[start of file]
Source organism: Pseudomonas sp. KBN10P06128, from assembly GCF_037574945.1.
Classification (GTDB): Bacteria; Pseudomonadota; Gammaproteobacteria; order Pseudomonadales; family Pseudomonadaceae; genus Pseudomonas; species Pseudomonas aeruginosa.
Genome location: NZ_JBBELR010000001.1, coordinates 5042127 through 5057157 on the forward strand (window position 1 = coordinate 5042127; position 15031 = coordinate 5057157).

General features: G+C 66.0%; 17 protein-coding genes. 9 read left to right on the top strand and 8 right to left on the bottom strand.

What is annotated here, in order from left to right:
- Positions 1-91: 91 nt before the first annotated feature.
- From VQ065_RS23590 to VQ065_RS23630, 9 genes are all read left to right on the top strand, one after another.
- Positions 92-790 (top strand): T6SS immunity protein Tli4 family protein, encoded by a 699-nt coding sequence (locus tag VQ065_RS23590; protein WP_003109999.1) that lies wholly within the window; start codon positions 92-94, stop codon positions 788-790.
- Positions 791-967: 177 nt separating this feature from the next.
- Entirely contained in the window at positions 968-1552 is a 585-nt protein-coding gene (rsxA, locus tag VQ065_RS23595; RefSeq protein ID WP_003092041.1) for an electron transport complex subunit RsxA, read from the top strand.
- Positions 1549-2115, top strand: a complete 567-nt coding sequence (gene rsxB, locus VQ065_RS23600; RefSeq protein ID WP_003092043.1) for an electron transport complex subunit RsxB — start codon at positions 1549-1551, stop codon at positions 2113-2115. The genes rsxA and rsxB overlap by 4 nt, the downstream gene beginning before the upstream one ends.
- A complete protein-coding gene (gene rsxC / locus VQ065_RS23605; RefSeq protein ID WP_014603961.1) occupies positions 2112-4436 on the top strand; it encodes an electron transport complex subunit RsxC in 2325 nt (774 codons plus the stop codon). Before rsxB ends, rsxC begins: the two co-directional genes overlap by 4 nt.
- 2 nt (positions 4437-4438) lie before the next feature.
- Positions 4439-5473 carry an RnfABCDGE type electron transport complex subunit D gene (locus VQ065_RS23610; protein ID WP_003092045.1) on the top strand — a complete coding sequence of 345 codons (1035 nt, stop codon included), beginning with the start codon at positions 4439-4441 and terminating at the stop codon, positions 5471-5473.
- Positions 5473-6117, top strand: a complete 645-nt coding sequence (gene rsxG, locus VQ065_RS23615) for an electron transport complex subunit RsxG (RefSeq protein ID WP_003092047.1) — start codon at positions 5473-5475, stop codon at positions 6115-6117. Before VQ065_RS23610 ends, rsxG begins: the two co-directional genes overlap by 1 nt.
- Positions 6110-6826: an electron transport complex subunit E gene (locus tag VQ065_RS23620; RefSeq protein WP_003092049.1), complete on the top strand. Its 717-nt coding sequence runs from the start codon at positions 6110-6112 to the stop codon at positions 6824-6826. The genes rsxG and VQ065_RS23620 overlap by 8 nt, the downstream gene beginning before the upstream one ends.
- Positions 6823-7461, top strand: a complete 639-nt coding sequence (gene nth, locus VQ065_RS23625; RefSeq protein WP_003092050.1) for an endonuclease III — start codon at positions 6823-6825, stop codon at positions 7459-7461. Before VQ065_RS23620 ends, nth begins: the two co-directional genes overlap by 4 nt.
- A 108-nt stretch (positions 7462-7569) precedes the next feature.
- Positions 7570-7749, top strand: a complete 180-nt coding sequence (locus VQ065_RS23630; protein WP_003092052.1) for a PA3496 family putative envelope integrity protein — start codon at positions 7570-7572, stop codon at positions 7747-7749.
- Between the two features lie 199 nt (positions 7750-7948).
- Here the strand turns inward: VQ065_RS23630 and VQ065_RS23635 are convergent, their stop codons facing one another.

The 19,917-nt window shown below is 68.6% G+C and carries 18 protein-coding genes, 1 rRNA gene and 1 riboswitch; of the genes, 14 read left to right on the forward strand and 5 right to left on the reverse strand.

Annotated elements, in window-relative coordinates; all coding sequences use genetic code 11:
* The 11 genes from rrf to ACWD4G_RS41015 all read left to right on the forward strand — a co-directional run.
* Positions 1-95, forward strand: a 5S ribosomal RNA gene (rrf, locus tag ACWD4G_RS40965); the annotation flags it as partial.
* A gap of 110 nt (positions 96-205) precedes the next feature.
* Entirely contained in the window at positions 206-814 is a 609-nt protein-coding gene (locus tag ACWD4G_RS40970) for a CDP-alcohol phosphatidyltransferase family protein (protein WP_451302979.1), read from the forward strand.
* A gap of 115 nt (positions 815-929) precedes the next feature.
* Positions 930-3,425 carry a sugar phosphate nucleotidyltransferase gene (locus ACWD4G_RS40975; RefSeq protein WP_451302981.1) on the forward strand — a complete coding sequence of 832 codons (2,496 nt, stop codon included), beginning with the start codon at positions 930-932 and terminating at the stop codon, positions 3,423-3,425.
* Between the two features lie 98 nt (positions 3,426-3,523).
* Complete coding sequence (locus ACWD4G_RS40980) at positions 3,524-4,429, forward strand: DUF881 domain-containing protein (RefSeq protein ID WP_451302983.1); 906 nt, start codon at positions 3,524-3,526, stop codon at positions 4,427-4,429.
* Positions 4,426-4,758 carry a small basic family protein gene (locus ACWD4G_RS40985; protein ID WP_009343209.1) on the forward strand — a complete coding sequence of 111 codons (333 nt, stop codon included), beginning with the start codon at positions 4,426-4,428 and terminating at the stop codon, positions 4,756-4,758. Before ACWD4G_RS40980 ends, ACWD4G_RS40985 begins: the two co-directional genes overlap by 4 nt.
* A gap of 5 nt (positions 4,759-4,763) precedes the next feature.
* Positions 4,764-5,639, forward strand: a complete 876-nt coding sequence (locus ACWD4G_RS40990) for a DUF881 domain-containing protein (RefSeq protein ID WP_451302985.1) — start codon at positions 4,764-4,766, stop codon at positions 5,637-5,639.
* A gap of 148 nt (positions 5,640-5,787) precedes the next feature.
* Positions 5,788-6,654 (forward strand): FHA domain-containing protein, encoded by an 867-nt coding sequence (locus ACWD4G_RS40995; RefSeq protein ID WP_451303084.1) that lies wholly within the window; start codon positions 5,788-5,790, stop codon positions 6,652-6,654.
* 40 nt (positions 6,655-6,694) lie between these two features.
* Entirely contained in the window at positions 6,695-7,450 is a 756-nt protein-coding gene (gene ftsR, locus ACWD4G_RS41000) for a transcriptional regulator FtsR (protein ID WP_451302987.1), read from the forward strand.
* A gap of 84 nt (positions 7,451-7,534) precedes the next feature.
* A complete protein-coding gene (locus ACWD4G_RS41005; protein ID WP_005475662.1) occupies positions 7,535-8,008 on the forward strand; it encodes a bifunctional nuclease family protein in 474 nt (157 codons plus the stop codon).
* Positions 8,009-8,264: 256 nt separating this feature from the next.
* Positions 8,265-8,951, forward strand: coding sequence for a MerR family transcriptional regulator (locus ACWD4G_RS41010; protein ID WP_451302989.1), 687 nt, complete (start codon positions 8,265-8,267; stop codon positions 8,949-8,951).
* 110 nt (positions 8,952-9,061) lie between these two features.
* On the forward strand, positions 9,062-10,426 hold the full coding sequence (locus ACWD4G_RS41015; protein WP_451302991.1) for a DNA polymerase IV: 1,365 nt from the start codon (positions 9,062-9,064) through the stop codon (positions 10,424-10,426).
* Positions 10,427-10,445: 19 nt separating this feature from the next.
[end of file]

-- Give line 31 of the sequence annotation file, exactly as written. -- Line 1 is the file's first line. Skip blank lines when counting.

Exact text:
* Complete coding sequence (locus ACWD4G_RS40980) at positions 3,524-4,429, forward strand: DUF881 domain-containing protein (RefSeq protein ID WP_451302983.1); 906 nt, start codon at positions 3,524-3,526, stop codon at positions 4,427-4,429.